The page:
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Institute of Criminology


Dr Tara Renae McGee 250

Dr Tara Renae McGee

School of Criminology and Criminal Justice, Griffith University.

Tara Renae McGee (PhD) is an Associate Professor at Griffith University, School of Criminology and Criminal Justice. Previously Dr McGee has been a DECRA Research Fellow (Australian Research Council, 2012-2015), worked at QUT School of Justice (2005-2010), been a British Academy Visiting Fellow (Institute of Criminology, Cambridge University, 2007-2008), and a Research Officer (Queensland Criminal Justice Commission 1997-2000). She has worked predominantly with the Mater University Study of Pregnancy (MUSP; funded by the Australian Research Council and Criminology Research Council) and the Cambridge Study in Delinquent Development, to examine the development of antisocial behaviour and offending across the life-course. Dr McGee co-founded the Division of Developmental Life-Course Criminology of the American Society of Criminology and will be taking up the role of Vice-Chair of the Division in 2019. She also co-founded and is co-editor of the Journal of Developmental Life-Course Criminology (published by Springer since 2015). Dr McGee is currently the President of the Australian and New Zealand Society of Criminology. Dr McGee has co-edited two books and authored or co-authored 52 book chapters, refereed papers and official publications. 


Situational influences on violent offending: an examination of short-term antisocial potential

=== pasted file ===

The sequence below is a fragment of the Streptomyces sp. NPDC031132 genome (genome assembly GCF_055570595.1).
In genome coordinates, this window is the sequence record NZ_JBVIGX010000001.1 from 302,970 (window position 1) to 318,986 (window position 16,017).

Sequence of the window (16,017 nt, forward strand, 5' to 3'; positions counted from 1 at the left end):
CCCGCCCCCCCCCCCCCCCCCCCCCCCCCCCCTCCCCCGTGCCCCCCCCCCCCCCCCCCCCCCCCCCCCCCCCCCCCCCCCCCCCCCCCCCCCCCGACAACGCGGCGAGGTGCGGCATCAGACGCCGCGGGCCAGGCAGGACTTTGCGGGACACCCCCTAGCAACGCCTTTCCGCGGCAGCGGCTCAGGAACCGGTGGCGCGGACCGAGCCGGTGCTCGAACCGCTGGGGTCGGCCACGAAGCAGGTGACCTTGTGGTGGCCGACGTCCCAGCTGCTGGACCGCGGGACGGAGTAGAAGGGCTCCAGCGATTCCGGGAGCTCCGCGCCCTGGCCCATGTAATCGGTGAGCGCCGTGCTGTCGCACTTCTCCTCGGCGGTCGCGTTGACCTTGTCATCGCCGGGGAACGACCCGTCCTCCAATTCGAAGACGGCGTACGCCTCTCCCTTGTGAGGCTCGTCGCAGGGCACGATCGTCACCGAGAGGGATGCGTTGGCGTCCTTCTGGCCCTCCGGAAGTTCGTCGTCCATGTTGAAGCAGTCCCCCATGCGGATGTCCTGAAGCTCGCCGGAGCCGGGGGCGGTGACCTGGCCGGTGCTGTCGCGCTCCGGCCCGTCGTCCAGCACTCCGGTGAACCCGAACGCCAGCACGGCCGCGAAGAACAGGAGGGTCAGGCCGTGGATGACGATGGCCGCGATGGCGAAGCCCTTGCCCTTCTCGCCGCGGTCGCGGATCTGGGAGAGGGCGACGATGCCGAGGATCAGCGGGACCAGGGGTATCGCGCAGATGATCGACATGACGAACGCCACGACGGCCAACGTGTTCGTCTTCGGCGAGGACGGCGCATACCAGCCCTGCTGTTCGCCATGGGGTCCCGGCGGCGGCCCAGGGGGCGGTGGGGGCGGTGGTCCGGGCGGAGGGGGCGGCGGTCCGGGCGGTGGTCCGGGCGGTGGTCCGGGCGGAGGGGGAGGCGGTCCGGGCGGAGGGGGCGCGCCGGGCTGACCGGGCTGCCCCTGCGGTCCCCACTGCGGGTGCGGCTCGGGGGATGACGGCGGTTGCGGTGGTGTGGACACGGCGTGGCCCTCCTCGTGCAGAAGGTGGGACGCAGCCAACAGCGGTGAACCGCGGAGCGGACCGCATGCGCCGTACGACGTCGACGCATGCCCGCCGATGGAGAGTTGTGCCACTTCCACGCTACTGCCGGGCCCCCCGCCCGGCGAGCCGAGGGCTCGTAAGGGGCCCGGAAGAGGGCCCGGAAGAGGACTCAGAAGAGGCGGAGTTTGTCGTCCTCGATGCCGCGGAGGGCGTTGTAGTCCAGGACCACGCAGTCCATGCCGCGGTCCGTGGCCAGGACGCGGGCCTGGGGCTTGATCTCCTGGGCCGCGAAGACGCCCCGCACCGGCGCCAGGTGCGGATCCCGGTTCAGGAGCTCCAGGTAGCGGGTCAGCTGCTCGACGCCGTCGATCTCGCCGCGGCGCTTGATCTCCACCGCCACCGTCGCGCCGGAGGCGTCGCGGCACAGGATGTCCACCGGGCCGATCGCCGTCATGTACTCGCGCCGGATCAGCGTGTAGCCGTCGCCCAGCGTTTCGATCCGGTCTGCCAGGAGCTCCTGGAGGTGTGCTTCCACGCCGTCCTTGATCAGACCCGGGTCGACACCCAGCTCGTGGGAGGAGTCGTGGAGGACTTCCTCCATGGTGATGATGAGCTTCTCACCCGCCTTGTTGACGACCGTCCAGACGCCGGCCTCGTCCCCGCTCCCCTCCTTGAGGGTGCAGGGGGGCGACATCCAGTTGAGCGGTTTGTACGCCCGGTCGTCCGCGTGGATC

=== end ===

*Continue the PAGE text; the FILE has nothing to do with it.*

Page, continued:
While it is well established that situational factors can influence the commission of crime, very little attention is given to the criminal event in developmental and life-course criminology (DLC) scholarship. One attempt at explaining how both developmental and situational factors coalesce to generate crime, is Farrington’s (2005) Integrated Cognitive Antisocial Potential (ICAP) theory. Within the ICAP theory, the key construct underlying offending is antisocial potential (AP), which refers to the potential to commit antisocial acts. This is divided into long-term (LT AP) and short-term (ST AP). LT AP is regularly studied in DLC but ST AP has received very little empirical attention. Using a case study of violent fights, we bring together longitudinal data to investigate both LT AP and ST AP using both quantitative data and detailed interview transcripts which describe violent fights. Data come from the Cambridge Study in Delinquent Development (CSDD) from when the men were aged 18. This seminar will present an examination of cognitive processes (decisions to start the fight); opportunities and victims (location, whether the opponent was alone or had a weapon); and short-term energizing factors (peer pressure, under the influence of alcohol, having a weapon, and being angry). These analyses will be further illuminated by analyses of the interview transcripts of men’s own descriptions of the situational factors surrounding their most vicious fight.  


This seminar is open to all interested in attending, with no ticket required.

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For directions:

Thursday, 25 October, 2018 - 17:30 to 19:00
Event location: 
B3, Institute of Criminology